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View Diary: Supreme Court [heart] Boobies! (104 comments)

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  •  It was the Third Circuit, and ... they did. (16+ / 0-)

    These are clearly judgment calls, a fact that the dissenters below focused on:

    Practical problems with the Majority's test abound. Where and how do school districts line-draw regarding the nouns used to describe the subject matter of the particular awareness campaign? The Majority has established that at opposite ends of the spectrum are “boobies,” on the one hand, and “tits,” one of the “seven dirty words,” on the other hand. What lies between those two extremes and how a school district is to make a principled judgment going forward remain open questions. No doubt, there are some words and phrases that all would agree should be afforded no protection in the middle school context, despite their use in promoting an important social issue. My recalcitrance to extend First Amendment protection to the slogan at hand is simple—why is this word, “boobies,” different? Why does it deserve protection? Is “boobies” a term that is inherently innocuous or sophomoric, as the Majority asserts? As noted in the Majority, “ta tas” is used as the descriptive term in some breast cancer awareness campaigns. The ambiguity of “ta tas” in this context is beyond question. What also seems beyond question is that the school district, according to the Majority, must lay dormant to a student's use of “ta tas” or any synonym of “breast” (other than “tits”) as long as the student is commenting on a political or social issue, here, breast cancer awareness. The lack of certitude or a workable parameter unnecessarily handcuffs school districts.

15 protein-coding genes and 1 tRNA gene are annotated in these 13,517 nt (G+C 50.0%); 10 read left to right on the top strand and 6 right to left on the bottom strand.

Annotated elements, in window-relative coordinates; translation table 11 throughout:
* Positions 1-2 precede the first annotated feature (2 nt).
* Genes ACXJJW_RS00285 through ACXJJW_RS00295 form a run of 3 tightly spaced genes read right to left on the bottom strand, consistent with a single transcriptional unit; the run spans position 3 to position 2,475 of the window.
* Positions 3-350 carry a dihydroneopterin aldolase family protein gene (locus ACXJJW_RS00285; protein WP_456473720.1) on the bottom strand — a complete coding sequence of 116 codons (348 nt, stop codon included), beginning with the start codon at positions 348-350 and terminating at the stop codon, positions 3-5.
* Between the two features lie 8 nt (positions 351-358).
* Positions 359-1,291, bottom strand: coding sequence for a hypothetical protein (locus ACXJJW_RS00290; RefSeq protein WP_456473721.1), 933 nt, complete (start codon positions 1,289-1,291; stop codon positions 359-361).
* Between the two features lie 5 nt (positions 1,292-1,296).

What of the circumstance when an anatomically correct term is used in an awareness campaign? Applying the Majority's test, “I ♥ penises,” “I ♥ vaginas,” “I ♥ testicles,” or “I ♥ breasts” would apparently be phrases or slogans that school districts would be powerless to address. Would the invocation of any of these slogans in a cancer awareness effort fail to garner protection under the Majority's test? It would appear not. What of the other slogans that the Majority mentions in its opinion that are sufficiently ambiguous?

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